Molecular dynamics simulations of the adsorption of methylene blue at clay mineral surfaces

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doi: 10.1346/ccmn.2000.0480608
Authors:Yu, Ching-Hsing; Newton, Susan Q.; Norman, Mya A.; Miller, David M.; Schäfer, Lothar; Teppen, Brian J.
Author Affiliations:Primary:
University of Arkansas, Department of Chemistry, Fayetteville, AR, United States
Michigan State University, United States
Volume Title:Clays and Clay Minerals
Source:Clays and Clay Minerals, 48(6), p.665-681. Publisher: Clay Minerals Society, Clarkson, NY, United States. ISSN: 0009-8604
Publication Date:2000
Note:In English. 44 refs.; illus.
Summary:Molecular dynamics simulations were performed of the adsorption of methylene blue (MB) on model beidellite, montmorillonite, and muscovite mica surfaces, using a previously determined empirical force field developed for dioctahedral clays. The simulations show that the adsorption of MB on mineral surfaces can result in a variety of configurations, including single and double layers of MB parallel to the basal surface, and irregular clusters. The d(001) values of ∼12.3 and ∼15.7 Å are assigned to dry phases with parallel single and double layers of MB, respectively, in agreement with X-ray studies. At intermediate MB loadings, stacks inclined to basal surfaces are formed. The stacks of MB ions inclined by 65-70° relative to the (001) plane of muscovite are not found on dry surfaces, in contrast to previous studies. Configurations similar to those proposed by others form spontaneously in the presence of H2O, but the ions in the model systems are not quite as ordered and not ordered in exactly the same way as the ones previously described, and they display a mobility that is not compatible with strict atomic order. The formation of a triple layer of H2O interspersed with ions may occur in the interlayer. Overall, the results of the simulations confirm that the MB-ion method must be used with great caution in surface-area determinations, because of the multiplicity of possible configurations. At the same time, the ability for adsorption to occur as either single or multiple MB layers is useful to determine cation-exchange capacity over a wide range of surface-charge densities.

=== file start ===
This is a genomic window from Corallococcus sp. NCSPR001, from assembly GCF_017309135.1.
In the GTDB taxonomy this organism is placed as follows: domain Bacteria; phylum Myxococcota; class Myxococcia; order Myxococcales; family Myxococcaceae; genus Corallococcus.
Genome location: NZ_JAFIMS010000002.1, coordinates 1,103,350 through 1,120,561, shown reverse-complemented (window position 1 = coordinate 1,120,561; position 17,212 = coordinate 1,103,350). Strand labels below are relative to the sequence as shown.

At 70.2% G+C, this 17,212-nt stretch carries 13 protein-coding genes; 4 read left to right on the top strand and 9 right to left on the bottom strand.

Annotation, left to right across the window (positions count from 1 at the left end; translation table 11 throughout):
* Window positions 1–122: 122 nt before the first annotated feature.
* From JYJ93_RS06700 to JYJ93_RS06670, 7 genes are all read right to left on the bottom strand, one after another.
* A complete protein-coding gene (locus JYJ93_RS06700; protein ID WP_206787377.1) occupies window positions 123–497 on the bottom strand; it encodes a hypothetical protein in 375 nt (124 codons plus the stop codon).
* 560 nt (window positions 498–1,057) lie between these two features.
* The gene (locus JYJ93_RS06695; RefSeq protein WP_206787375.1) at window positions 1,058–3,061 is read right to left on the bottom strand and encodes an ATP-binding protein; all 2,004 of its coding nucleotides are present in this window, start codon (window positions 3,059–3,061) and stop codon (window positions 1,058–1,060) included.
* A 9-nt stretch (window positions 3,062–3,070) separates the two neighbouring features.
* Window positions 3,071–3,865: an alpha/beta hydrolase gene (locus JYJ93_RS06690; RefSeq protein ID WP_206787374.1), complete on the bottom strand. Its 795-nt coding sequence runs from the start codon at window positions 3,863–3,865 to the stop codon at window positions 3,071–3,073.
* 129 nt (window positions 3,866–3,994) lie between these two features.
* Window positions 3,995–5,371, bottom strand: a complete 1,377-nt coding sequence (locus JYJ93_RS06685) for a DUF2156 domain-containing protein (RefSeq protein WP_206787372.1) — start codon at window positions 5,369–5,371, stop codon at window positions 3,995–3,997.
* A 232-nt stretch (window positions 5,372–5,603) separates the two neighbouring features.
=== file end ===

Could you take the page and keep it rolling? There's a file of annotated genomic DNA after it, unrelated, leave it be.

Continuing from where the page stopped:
Sections:Clay minerals
Subsections:Techniques; structure; properties
Subjects:Adsorption; Beidellite; Cation exchange capacity; Clastic sediments; Clay; Clay mineralogy; Clay minerals; Mica group; Models; Molecular dynamics; Montmorillonite; Muscovite; Sediments; Sheet silicates; Silicates; Simulation; Surface properties; Two-layer models; Methylene blue
Abstract Numbers:03M/2414
Record ID:2001019912
Copyright Information:GeoRef, Copyright 2019 American Geosciences Institute.
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